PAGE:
This is because much of the discussions on Openfolio are centered around individual stock and fund activity that could be confusing to a beginner without the necessary knowledge or investing vocabulary.
Openfolio is Not a Brokerage Account
Also, although you might receive a ton of great investment advice on Openfolio, unlike “robo-advisor” investing platforms such as Interactive Brokers, TradeKing, and WealthFront, the company is not a brokerage firm where your investments are managed or where trades can take place.
Instead, it will be up to you to decide which advice you’re going to act on, and then execute trades through your broker.
As we mentioned above though, your Openfolio account is linked to your brokerage account, so others will be able to see how your trades played out in the real world the next time you log in to Openfolio.
Are Investors Pleased with Openfolio?
Overall, Openfolio seems to have a very positive online reputation, and has been featured in popular publications such as TIME, TechCrunch, Yahoo!, Bloomberg, and more.
InvestorJunkie noted that they enjoyed the usability of the site, and that you can gain investment knowledge from some of the top names in the game, completely free of charge. In addition, the author noted that Openfolio gives you information about what people are actually doing, instead of advice from the media. Because of this, they called it a “virtual no-brainer.”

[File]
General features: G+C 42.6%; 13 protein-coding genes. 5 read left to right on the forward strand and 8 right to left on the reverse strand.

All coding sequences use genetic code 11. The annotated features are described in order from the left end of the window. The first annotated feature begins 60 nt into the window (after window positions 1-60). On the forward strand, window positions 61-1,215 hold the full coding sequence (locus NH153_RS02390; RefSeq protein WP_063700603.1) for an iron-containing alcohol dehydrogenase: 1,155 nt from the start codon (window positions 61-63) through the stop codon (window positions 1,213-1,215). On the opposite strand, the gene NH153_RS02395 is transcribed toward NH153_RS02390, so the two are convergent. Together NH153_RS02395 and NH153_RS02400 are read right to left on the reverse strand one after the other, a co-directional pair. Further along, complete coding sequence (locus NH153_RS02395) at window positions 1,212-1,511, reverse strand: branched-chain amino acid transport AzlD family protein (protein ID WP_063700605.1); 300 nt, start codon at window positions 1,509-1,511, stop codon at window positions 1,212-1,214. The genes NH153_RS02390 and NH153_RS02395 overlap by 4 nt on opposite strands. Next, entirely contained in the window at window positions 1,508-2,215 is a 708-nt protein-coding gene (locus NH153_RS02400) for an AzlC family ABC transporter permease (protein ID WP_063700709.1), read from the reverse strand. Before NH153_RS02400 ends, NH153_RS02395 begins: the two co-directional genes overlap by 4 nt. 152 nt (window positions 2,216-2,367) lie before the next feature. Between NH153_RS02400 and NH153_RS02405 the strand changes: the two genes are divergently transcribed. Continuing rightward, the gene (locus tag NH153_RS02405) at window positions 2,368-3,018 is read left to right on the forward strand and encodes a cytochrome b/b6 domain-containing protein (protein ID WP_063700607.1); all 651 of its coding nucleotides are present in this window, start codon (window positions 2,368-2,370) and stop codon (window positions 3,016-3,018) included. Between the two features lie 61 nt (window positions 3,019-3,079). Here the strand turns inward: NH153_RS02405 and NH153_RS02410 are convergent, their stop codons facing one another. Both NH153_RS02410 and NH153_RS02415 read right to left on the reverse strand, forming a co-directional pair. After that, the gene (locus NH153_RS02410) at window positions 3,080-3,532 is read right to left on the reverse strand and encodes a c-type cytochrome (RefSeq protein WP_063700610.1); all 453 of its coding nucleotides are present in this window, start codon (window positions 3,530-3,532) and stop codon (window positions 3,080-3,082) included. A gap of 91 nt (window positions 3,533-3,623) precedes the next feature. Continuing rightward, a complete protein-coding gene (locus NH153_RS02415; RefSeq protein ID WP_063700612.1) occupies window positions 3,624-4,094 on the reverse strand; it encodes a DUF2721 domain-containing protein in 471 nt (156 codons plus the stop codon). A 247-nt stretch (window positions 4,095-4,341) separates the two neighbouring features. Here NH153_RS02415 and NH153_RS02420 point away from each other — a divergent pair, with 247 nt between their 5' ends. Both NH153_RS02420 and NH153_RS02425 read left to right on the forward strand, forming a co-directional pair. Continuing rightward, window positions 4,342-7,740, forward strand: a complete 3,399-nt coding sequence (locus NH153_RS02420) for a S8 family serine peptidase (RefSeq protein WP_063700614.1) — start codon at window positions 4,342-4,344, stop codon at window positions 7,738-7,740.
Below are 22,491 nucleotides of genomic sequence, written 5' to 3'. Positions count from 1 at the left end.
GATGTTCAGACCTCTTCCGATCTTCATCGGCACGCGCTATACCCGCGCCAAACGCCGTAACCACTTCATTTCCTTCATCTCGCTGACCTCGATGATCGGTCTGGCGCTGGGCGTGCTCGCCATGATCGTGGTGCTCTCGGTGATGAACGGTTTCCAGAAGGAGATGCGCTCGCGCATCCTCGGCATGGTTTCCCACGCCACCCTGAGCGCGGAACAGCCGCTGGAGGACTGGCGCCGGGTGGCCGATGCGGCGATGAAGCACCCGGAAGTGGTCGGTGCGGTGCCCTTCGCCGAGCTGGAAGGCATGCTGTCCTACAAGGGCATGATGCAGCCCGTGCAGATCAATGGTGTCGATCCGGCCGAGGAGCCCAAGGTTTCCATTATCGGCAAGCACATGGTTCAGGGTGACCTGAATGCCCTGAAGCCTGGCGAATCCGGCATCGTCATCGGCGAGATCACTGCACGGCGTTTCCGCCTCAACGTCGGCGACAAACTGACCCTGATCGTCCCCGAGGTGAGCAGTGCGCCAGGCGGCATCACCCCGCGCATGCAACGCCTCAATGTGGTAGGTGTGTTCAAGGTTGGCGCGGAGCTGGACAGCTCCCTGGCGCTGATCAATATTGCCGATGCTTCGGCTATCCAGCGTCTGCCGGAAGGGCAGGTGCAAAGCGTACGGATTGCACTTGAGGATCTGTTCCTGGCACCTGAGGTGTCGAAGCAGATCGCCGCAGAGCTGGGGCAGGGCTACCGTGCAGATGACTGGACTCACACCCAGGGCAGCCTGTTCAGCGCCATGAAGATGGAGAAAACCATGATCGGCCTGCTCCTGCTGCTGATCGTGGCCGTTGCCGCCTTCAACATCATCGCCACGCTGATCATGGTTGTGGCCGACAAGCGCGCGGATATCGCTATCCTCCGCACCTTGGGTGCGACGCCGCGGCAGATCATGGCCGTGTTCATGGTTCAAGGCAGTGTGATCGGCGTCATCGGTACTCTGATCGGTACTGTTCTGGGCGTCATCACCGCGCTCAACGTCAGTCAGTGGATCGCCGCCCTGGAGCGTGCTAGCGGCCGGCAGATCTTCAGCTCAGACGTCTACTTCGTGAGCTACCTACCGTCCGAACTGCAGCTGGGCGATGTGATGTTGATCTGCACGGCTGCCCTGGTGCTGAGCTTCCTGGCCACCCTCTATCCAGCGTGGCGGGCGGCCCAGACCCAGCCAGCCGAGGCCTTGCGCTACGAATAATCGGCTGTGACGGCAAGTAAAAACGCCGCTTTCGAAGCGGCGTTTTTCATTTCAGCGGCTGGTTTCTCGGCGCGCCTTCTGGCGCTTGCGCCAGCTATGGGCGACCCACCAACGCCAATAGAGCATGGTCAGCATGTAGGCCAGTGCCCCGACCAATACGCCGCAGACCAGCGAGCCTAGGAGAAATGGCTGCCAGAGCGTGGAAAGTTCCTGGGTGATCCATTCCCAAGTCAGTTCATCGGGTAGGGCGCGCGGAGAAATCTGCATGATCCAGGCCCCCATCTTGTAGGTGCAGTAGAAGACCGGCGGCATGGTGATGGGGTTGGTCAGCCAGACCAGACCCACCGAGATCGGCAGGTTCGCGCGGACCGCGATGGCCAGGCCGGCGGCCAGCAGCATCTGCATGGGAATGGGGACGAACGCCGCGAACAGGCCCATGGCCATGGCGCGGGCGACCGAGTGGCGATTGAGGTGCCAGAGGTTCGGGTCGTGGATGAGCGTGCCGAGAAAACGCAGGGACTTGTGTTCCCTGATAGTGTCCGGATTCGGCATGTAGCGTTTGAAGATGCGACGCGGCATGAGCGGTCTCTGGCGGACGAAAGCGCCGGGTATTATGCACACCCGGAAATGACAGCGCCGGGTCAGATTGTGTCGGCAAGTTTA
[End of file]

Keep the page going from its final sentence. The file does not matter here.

According to a piece by Financial News, the Openfolio team “analysed data from 20,000 investors including more than 500 teachers and found that the latter outperformed 80% of all investors over the past year.” In other words, teachers tend to perform much better than those employed within the financial world, which is a powerful lesson that we might be able to learn more from those around us than from those trained to invest out money on our behalf.
Goldman Sachs noted that Openfolio “empowers consumers to make their own investment decisions” similar to investing clubs of the past, but at “scale advantages that a club never could [match].”
Openfolio Corp is based out of New York, New York, and is not listed with the Better Business Bureau.
Openfolio accounts are completely free, and you can sign up quickly using your Facebook or Twitter accounts, or your email address. However, the company is considering adding fee-based premium features at some point in the future.
Should You Open an Openfolio Account?
Chopping to the Point: Although Openfolio deals in ideas instead of money, it appears that much of the information on the site is targeted toward investors with at least a moderate level of trading experience. As such, if you’re just starting out, the amount of information and level of detail offered by Openfolio’s members might be overwhelming.
With this said, if you’re an active and informed investor, it appears that most industry professionals consider Openfolio a welcome addition to the investing landscape. And because it’s free, you’ve got nothing to lose if you decide to try it on for size.